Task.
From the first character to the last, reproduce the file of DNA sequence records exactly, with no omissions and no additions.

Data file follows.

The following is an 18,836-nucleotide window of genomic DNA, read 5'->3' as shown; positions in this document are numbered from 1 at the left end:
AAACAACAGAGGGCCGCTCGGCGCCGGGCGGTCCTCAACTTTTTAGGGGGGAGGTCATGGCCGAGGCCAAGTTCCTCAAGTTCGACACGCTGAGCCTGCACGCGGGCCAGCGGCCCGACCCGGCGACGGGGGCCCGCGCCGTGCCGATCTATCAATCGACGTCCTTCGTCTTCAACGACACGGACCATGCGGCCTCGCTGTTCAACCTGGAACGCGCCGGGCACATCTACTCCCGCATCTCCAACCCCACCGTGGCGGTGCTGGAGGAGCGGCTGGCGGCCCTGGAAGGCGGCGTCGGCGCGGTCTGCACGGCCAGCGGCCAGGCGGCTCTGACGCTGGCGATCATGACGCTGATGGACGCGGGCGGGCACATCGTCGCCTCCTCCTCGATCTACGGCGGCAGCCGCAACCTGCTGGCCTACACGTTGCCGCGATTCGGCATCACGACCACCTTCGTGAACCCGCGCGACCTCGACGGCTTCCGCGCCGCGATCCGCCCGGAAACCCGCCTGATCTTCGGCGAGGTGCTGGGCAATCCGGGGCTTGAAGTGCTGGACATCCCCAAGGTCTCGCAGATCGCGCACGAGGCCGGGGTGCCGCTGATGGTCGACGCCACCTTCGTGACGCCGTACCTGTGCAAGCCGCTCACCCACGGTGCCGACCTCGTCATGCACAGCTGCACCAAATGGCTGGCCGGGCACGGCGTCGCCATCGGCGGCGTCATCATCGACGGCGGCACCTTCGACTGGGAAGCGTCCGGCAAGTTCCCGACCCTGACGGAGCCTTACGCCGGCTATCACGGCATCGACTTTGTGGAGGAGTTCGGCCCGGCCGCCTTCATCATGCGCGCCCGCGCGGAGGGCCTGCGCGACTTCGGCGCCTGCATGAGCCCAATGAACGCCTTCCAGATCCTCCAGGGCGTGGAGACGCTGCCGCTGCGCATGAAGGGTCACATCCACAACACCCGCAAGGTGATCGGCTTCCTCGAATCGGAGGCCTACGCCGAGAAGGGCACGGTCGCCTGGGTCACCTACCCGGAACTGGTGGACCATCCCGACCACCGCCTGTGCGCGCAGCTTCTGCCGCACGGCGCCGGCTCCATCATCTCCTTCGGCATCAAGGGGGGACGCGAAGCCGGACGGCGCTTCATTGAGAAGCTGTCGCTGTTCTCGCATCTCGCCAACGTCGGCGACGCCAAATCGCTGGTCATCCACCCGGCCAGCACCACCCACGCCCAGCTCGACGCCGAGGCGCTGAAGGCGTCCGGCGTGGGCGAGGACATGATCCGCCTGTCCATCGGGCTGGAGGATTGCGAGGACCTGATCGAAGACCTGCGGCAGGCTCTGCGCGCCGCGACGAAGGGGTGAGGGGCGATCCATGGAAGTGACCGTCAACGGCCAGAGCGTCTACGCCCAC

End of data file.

The following is an 18,836-nucleotide window of genomic DNA, read 5'->3' as shown; positions in this document are numbered from 1 at the left end:
AAACAACAGAGGGCCGCTCGGCGCCGGGCGGTCCTCAACTTTTTAGGGGGGAGGTCATGGCCGAGGCCAAGTTCCTCAAGTTCGACACGCTGAGCCTGCACGCGGGCCAGCGGCCCGACCCGGCGACGGGGGCCCGCGCCGTGCCGATCTATCAATCGACGTCCTTCGTCTTCAACGACACGGACCATGCGGCCTCGCTGTTCAACCTGGAACGCGCCGGGCACATCTACTCCCGCATCTCCAACCCCACCGTGGCGGTGCTGGAGGAGCGGCTGGCGGCCCTGGAAGGCGGCGTCGGCGCGGTCTGCACGGCCAGCGGCCAGGCGGCTCTGACGCTGGCGATCATGACGCTGATGGACGCGGGCGGGCACATCGTCGCCTCCTCCTCGATCTACGGCGGCAGCCGCAACCTGCTGGCCTACACGTTGCCGCGATTCGGCATCACGACCACCTTCGTGAACCCGCGCGACCTCGACGGCTTCCGCGCCGCGATCCGCCCGGAAACCCGCCTGATCTTCGGCGAGGTGCTGGGCAATCCGGGGCTTGAAGTGCTGGACATCCCCAAGGTCTCGCAGATCGCGCACGAGGCCGGGGTGCCGCTGATGGTCGACGCCACCTTCGTGACGCCGTACCTGTGCAAGCCGCTCACCCACGGTGCCGACCTCGTCATGCACAGCTGCACCAAATGGCTGGCCGGGCACGGCGTCGCCATCGGCGGCGTCATCATCGACGGCGGCACCTTCGACTGGGAAGCGTCCGGCAAGTTCCCGACCCTGACGGAGCCTTACGCCGGCTATCACGGCATCGACTTTGTGGAGGAGTTCGGCCCGGCCGCCTTCATCATGCGCGCCCGCGCGGAGGGCCTGCGCGACTTCGGCGCCTGCATGAGCCCAATGAACGCCTTCCAGATCCTCCAGGGCGTGGAGACGCTGCCGCTGCGCATGAAGGGTCACATCCACAACACCCGCAAGGTGATCGGCTTCCTCGAATCGGAGGCCTACGCCGAGAAGGGCACGGTCGCCTGGGTCACCTACCCGGAACTGGTGGACCATCCCGACCACCGCCTGTGCGCGCAGCTTCTGCCGCACGGCGCCGGCTCCATCATCTCCTTCGGCATCAAGGGGGGACGCGAAGCCGGACGGCGCTTCATTGAGAAGCTGTCGCTGTTCTCGCATCTCGCCAACGTCGGCGACGCCAAATCGCTGGTCATCCACCCGGCCAGCACCACCCACGCCCAGCTCGACGCCGAGGCGCTGAAGGCGTCCGGCGTGGGCGAGGACATGATCCGCCTGTCCATCGGGCTGGAGGATTGCGAGGACCTGATCGAAGACCTGCGGCAGGCTCTGCGCGCCGCGACGAAGGGGTGAGGGGCGATCCATGGAAGTGACCGTCAACGGCCAGAGCGTCTACGCCCAC